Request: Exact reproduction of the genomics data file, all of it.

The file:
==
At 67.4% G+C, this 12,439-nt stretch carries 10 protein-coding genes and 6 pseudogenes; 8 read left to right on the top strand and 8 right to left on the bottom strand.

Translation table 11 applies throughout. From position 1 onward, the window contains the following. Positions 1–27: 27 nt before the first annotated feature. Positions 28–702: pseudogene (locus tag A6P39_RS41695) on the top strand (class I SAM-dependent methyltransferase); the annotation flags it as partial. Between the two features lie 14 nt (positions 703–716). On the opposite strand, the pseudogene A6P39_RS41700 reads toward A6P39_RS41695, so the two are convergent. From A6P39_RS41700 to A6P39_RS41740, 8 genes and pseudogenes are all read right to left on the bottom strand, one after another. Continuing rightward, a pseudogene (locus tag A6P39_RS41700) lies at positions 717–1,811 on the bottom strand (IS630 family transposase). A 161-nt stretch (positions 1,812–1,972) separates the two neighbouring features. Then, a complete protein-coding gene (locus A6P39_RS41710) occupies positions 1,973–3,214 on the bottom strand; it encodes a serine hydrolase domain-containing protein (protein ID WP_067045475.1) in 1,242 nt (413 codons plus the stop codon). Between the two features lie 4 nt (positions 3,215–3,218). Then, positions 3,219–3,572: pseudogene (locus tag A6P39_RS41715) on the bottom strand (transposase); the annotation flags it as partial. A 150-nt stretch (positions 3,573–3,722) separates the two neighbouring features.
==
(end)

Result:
At 67.4% G+C, this 12,439-nt stretch carries 10 protein-coding genes and 6 pseudogenes; 8 read left to right on the top strand and 8 right to left on the bottom strand.

Translation table 11 applies throughout. From position 1 onward, the window contains the following. Positions 1–27: 27 nt before the first annotated feature. Positions 28–702: pseudogene (locus tag A6P39_RS41695) on the top strand (class I SAM-dependent methyltransferase); the annotation flags it as partial. Between the two features lie 14 nt (positions 703–716). On the opposite strand, the pseudogene A6P39_RS41700 reads toward A6P39_RS41695, so the two are convergent. From A6P39_RS41700 to A6P39_RS41740, 8 genes and pseudogenes are all read right to left on the bottom strand, one after another. Continuing rightward, a pseudogene (locus tag A6P39_RS41700) lies at positions 717–1,811 on the bottom strand (IS630 family transposase). A 161-nt stretch (positions 1,812–1,972) separates the two neighbouring features. Then, a complete protein-coding gene (locus A6P39_RS41710) occupies positions 1,973–3,214 on the bottom strand; it encodes a serine hydrolase domain-containing protein (protein ID WP_067045475.1) in 1,242 nt (413 codons plus the stop codon). Between the two features lie 4 nt (positions 3,215–3,218). Then, positions 3,219–3,572: pseudogene (locus tag A6P39_RS41715) on the bottom strand (transposase); the annotation flags it as partial. A 150-nt stretch (positions 3,573–3,722) separates the two neighbouring features.